Soak, Rinse, Sprout

I’ve been using some new techniques in my food preparation lately.

For some time I have been hearing and reading about the many health benefits of soaking & sprouting seeds, grains, and legumes. I had ignored the knowledge since for a good amount of time, I was incorporating very little to no grain in my diet. I was experimenting with getting my carbohydrate primarily from fruits and vegetables. Nuts and seeds usually make their way into my day, whether they are soaked/sprouted or not, as did legumes.

Usually I’m nibbling on hemp/flax/brazil nuts and those don’t need soaking or sprouting. Even though I understand the importance of the preparation, I find myself scooping up roasted almond and sunflower butter and organic peanut butter and I’m totally okay with that. Despite my laid back approach to this, I am perking up to the benefits of putting in the minimal effort of properly preparing nuts/seeds, grains, and legumes.

The benefits of this technique can be summed up as follows:

better for digestion

greater bio availability of nutrients (soaking washes away the phytic acids, which are the compounds that are meant to protect the plant. When removed we gain more access to the benefits of eating that grain/nut/seed/legume.) My thought here is if you’re going to spend money on quality nuts and seeds, you might as well try to get the most out of them!

sprouting increases the enzyme content, increasing the nutrition, turning a seemingly lifeless food into one brimming with phytonutrients and life (I do this from time to time with buckwheat or chick peas,  or almonds when making almond milk)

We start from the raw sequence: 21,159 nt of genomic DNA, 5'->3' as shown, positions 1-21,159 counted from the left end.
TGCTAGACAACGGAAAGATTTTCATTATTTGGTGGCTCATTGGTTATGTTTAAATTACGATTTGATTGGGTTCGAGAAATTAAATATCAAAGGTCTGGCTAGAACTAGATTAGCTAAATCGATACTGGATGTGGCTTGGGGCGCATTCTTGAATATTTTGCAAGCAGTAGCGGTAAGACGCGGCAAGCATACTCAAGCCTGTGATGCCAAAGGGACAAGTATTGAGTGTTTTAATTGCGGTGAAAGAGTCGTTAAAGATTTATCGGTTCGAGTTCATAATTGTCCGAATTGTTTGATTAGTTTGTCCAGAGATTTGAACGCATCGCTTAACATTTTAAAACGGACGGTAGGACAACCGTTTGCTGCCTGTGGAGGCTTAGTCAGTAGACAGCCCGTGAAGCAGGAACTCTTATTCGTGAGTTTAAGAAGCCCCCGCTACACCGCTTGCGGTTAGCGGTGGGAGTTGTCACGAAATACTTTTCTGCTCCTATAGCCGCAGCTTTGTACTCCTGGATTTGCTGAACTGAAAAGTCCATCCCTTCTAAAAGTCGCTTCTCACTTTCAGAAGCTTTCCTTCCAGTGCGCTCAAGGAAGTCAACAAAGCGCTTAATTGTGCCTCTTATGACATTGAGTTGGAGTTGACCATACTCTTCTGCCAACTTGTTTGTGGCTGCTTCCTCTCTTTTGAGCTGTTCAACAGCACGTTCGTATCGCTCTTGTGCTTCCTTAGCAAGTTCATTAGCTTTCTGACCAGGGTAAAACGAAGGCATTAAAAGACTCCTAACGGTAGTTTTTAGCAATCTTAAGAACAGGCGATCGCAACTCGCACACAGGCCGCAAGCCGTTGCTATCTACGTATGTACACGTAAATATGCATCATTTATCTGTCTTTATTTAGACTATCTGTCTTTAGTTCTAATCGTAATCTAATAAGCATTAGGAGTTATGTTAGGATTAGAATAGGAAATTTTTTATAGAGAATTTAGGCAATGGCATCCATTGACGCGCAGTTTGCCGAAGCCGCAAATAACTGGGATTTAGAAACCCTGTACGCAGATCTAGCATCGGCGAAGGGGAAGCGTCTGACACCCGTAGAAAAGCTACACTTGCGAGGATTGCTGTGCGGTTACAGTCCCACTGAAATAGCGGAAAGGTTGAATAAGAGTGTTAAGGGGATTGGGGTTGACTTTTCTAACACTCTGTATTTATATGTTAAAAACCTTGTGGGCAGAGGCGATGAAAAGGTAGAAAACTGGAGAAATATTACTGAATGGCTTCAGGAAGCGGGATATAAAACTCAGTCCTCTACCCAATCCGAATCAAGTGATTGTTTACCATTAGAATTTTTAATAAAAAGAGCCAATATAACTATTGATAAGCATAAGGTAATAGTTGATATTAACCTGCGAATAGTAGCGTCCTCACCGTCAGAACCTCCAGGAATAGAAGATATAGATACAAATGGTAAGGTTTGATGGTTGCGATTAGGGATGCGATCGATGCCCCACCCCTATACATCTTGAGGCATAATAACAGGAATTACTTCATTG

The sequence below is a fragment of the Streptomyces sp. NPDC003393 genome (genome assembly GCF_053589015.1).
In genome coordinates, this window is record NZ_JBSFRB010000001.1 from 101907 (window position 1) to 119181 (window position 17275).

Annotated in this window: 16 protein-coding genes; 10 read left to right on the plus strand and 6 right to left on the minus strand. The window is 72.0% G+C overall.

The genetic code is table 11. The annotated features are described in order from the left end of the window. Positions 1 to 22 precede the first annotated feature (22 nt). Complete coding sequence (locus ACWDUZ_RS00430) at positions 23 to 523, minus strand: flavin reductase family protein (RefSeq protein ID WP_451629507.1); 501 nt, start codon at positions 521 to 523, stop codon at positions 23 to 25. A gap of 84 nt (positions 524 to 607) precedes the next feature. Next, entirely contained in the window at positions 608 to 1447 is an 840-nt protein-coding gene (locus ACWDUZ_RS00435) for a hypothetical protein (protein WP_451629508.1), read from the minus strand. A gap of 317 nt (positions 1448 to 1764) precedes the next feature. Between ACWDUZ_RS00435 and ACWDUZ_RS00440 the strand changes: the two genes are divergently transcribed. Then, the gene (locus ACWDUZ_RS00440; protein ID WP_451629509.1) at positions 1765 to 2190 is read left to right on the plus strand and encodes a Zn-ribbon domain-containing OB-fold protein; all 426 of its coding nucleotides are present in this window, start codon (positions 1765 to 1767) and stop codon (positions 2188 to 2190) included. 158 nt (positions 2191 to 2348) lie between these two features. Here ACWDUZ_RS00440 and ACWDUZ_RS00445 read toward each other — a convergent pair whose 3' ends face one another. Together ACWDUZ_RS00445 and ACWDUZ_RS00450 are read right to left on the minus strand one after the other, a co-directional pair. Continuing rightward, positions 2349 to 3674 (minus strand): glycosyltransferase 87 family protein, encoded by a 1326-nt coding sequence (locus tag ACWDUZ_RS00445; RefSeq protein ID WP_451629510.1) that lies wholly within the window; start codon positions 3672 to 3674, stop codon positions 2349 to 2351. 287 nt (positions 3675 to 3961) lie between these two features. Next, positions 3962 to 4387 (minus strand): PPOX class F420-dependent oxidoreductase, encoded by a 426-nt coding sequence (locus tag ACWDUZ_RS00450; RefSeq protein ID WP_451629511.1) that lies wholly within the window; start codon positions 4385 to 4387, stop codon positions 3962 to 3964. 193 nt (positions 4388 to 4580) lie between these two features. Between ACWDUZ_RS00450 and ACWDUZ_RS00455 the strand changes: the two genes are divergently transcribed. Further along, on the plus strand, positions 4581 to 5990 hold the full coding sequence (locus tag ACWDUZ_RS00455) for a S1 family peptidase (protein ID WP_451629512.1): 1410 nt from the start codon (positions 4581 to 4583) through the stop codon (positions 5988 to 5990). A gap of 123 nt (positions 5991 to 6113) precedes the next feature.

Too much phytic acid from eating un-soaked grains and nuts is not an ideal situation. The phytic acid molecule readily binds to minerals (such as calcium, magnesium, iron and zinc) and inhibits the enzymes that we need to digest our food.

If this is interesting to you, read more here!

SO, what we want to do is neutralize the phytic acid in these foods as much as possible. Fortunately for us, this is super easy!

All you need to do is soak the given nut/seed/grain/legume in water and a touch of an acidic medium (fresh lemon juice or apple cider vinegar) for at LEAST one hour or up to overnight. The following day or hours later, simply rinse through a colander (make sure you have a sieve with small enough holes for things like amaranth and teff) and proceed to cook as you would normally.

If you’re in a pinch, at least rinse your grain before you cook it!

It’s not a glamorous new trick, but I love reconnecting to the traditional ways of preparing food. I decided to add more grains and beans into my diet because I have observed that I usually feel well eating these foods and alot of animal protein in my diet doesn’t jive well with my system. I also feel that incorporating grains and beans into a few meals throughout the week is a sustainable way of eating (in regards to both the environment and your wallet).

Here are some white northern beans soaking and some rolled oats (both in just water and about 1 tsp ACV)


Breakfast this morning: whole oat groats (so chewy and satisfying, and it doesn’t get more unprocessed than this) cooked with water, cinnamon, sea salt, birch sugar, coconut oil. Topped with apple & bee pollen.

Try this with any of your whole grains and dried beans at home. They taste WORLDS better too and I can feel the difference in my digestion when I properly prepare them (my stomach no longer gurgles in protest when I eat oats and beans feel like they give me a whole new layer of nourishment when I consume them) That’s the point here-let’s figure out how we can utilize food in a way that nourishes rather than depletes the body!

Other tricks to enhance your grains and legumes (that I learned from the wise Terry Walters at The Institute for Sustainable Nutrition).

-cook your soaked and rinsed grain with dried mushrooms in the stock/water for extra savory, earthy flavor

-add a cinnamon stick (or other whole herbs) into your grain’s cooking water to infuse it with that aroma and taste

-add a strip of kombu (sea vegetable) to add extra minerals back into the legume or grain (this contributes umami flavor). This also neutralizes the acidity of the grain. Our soil is much depleted and any opportunity we have to add minerals into our food is one to jump on!


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